Skip to main content

Primary cutaneous CD5+ marginal zone B-cell lymphoma resembling the plasma cell variant of Castleman's disease: Case report

Buy Article:

$51.00 plus tax (Refund Policy)

Abstract:

Tsukamoto N, Kojima M, Uchiyama T, Takeuchi T, Karasawa M, Murakami H, Sato S. Primary cutaneous CD5+ marginal zone B-cell lymphoma resembling the plasma cell variant of Castleman's disease. Case report. APMIS 2007;115:1426–31.

Marginal zone B-cell lymphoma (MZBL) is occasionally associated with prominent plasma cell differentiation. However, MZBL rarely exhibits histological features that resemble plasmacytoma arising from a localized plasma cell variant of Castleman's disease (PCCD). We here report a histologically similar case that was associated with primary cutaneous tumor. The patient was a 57-year-old woman with a 5-year history of cutaneous nodules. Histologically, a prominent proliferation of plasma cells occupied the interfollicular area of the central portion of the cutaneous tumor, whereas various numbers of CD5+ centrocyte-like (CCL) cells, which were arranged in a marginal zone distribution pattern, occupied the peripheral region of the tumor. The majority of the lymphoid follicles had atrophic or regressive germinal centers resembling hyaline-vascular Castleman's disease. CCL cells were observed to have colonized a few of the lymphoid follicles. Immunohistochemistry revealed that these cells had a monotypic intracytoplasmic kappa chain. Without treatment, the patient was quiescent, but 2 years later, there was a transformation to the large cell type. These observations suggest that MZBL needs to be distinguished from PCCD, and that untreated cutaneous MZBL may undergo a high-grade blastic transformation similar to other indolent lymphoproliferative disorders.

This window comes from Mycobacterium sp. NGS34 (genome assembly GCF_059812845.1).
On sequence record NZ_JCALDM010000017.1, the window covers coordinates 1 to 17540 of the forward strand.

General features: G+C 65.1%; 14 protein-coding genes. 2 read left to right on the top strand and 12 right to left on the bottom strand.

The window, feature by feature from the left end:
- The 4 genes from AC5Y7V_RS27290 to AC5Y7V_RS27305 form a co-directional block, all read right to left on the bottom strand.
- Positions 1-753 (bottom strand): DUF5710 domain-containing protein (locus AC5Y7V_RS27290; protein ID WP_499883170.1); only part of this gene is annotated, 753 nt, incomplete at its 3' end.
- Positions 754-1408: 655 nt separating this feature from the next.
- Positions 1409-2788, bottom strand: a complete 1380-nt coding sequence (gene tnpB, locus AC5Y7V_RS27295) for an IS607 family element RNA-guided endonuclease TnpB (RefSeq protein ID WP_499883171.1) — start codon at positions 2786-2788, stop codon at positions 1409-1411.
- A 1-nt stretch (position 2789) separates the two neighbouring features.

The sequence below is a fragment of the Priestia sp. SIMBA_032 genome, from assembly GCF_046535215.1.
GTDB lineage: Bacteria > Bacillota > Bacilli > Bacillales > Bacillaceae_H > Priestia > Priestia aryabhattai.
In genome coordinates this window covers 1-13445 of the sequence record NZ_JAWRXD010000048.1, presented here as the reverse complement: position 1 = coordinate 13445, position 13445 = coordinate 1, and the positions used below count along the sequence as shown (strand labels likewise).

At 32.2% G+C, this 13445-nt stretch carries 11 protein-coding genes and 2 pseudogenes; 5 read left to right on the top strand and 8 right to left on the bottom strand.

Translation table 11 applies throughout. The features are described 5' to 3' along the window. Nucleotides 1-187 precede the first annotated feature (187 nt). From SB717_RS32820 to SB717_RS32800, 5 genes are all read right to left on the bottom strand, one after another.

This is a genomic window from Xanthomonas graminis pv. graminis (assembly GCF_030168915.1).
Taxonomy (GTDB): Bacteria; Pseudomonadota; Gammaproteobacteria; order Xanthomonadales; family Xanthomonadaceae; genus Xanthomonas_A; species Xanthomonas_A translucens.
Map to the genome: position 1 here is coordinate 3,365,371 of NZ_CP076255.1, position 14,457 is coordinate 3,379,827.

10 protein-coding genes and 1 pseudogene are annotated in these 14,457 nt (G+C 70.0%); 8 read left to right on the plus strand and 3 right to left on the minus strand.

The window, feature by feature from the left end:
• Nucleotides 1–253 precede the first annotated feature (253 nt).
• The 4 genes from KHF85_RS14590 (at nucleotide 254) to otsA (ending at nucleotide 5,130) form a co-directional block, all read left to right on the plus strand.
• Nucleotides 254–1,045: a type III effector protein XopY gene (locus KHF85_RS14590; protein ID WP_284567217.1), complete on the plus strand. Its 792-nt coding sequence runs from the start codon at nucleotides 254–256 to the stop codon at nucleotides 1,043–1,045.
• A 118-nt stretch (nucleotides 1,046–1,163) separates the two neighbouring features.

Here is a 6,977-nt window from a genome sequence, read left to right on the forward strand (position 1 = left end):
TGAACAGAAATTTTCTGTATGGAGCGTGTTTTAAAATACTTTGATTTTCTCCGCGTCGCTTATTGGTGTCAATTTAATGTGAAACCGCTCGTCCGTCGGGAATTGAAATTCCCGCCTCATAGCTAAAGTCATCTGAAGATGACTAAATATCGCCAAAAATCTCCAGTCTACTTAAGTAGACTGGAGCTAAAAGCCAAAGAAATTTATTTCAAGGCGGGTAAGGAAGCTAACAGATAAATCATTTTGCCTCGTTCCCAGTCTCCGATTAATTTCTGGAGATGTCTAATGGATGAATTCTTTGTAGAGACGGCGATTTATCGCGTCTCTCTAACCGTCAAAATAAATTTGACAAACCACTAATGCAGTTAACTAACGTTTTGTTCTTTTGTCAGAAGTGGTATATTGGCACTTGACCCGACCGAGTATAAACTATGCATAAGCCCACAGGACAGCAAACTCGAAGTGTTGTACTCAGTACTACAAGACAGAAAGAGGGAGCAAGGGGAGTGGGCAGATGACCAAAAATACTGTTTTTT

Keywords: Castleman's disease; Marginal zone B-cell lymphoma; plasmacytoma; skin; transformation

Document Type: Research Article

DOI: http://dx.doi.org/10.1111/j.1600-0463.2007.00797.x

Affiliations: 1: Division of Internal Medicine, Takasaki National Hospital, Takasaki 2: Department of Medicine and Clinical Science, Gunma University Graduate School of Medicine, Maebashi 3: Division of Pathology, Gunma Cancer Center Hospital, Ohta, Japan

Publication date: December 1, 2007

mksg/apm/2007/00000115/00000012/art00014
dcterms_title,dcterms_description,pub_keyword
6
5
20
40
5

Access Key

Free Content
Free content
New Content
New content
Open Access Content
Open access content
Subscribed Content
Subscribed content
Free Trial Content
Free trial content
Cookie Policy
X
Cookie Policy
ingentaconnect website makes use of cookies so as to keep track of data that you have filled in. I am Happy with this Find out more